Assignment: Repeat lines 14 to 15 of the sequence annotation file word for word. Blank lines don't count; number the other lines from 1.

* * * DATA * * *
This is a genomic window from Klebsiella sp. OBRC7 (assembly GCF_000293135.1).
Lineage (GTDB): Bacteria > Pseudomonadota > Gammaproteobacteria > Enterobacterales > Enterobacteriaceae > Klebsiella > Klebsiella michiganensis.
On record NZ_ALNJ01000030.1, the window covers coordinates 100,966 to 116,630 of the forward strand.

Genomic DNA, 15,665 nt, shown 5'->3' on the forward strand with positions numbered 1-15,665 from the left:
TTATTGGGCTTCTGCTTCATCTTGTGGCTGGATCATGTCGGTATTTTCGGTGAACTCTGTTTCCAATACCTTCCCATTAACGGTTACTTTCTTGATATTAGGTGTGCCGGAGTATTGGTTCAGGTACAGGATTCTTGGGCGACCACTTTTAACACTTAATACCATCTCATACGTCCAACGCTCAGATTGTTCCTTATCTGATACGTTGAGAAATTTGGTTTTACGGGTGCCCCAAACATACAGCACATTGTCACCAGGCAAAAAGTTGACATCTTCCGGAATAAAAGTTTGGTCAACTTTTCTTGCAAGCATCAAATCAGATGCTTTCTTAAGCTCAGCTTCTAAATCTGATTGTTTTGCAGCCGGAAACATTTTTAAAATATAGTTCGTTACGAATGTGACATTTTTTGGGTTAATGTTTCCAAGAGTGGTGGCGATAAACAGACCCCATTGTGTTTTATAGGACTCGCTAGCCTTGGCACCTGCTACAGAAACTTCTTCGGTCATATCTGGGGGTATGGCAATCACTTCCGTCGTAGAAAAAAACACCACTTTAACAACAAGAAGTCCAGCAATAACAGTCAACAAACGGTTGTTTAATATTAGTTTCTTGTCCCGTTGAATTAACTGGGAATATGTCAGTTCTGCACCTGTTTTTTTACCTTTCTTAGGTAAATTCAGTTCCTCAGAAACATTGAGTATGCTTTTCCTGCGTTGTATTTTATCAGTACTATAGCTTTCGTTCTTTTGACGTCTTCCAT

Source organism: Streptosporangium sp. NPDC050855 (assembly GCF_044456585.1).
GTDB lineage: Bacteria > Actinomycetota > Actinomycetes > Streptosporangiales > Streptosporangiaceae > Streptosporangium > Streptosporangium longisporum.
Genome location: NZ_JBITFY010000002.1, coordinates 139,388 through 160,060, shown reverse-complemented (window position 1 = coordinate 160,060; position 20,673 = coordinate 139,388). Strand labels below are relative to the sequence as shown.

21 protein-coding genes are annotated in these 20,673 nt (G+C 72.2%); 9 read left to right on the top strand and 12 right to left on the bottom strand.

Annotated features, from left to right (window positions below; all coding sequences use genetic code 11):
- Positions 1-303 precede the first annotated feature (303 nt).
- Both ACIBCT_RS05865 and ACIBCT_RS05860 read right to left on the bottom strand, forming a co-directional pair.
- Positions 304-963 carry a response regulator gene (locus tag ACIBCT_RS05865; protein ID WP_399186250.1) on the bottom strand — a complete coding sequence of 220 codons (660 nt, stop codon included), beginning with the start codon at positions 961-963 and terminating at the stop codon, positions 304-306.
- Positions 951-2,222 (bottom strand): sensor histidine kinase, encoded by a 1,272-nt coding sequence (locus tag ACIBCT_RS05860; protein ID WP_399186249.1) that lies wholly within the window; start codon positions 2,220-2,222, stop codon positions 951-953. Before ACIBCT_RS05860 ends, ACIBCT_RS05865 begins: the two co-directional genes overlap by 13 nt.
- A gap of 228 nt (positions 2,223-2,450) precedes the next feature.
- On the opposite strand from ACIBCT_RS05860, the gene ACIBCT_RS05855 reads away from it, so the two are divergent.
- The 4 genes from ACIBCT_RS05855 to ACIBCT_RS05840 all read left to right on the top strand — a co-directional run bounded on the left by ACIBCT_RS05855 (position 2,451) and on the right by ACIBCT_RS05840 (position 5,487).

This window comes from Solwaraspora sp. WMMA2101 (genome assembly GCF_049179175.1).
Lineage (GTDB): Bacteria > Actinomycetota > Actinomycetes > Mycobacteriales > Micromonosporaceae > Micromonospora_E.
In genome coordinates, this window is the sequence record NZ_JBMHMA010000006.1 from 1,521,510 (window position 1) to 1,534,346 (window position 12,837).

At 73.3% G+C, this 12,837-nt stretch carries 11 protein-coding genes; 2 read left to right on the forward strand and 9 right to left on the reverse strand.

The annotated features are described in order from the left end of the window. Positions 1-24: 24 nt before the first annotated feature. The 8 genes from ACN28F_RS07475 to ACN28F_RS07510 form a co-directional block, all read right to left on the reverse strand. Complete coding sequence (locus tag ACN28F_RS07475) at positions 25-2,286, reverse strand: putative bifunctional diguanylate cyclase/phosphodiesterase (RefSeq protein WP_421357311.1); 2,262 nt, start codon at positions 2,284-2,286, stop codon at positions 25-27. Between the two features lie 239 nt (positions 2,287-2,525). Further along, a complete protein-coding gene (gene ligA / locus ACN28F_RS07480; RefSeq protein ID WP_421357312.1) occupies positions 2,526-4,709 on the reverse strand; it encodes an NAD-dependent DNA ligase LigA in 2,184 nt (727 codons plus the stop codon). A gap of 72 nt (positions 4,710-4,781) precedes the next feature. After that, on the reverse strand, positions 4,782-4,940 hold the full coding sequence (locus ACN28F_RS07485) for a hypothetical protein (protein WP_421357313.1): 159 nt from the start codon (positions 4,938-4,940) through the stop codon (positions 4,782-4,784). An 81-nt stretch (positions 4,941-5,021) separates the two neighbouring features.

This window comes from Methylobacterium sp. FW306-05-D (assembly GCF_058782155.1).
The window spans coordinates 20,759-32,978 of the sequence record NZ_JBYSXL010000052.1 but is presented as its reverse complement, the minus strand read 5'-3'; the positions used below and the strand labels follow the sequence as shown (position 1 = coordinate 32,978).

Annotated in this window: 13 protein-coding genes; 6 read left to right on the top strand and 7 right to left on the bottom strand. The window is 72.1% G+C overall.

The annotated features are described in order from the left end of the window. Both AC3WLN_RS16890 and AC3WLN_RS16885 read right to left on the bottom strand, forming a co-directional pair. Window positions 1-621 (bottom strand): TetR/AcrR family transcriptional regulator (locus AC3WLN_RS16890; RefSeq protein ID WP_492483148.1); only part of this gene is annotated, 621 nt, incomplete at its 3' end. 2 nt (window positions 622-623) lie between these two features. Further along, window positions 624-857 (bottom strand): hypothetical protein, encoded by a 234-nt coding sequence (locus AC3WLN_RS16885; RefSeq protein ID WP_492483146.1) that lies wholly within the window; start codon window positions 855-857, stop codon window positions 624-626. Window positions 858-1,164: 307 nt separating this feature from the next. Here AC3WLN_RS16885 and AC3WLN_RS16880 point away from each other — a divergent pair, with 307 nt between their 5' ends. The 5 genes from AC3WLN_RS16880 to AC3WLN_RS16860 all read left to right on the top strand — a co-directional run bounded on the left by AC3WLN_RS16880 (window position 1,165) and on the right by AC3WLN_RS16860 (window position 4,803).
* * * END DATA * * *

- Positions 951-2,222 (bottom strand): sensor histidine kinase, encoded by a 1,272-nt coding sequence (locus tag ACIBCT_RS05860; protein ID WP_399186249.1) that lies wholly within the window; start codon positions 2,220-2,222, stop codon positions 951-953. Before ACIBCT_RS05860 ends, ACIBCT_RS05865 begins: the two co-directional genes overlap by 13 nt.
- A gap of 228 nt (positions 2,223-2,450) precedes the next feature.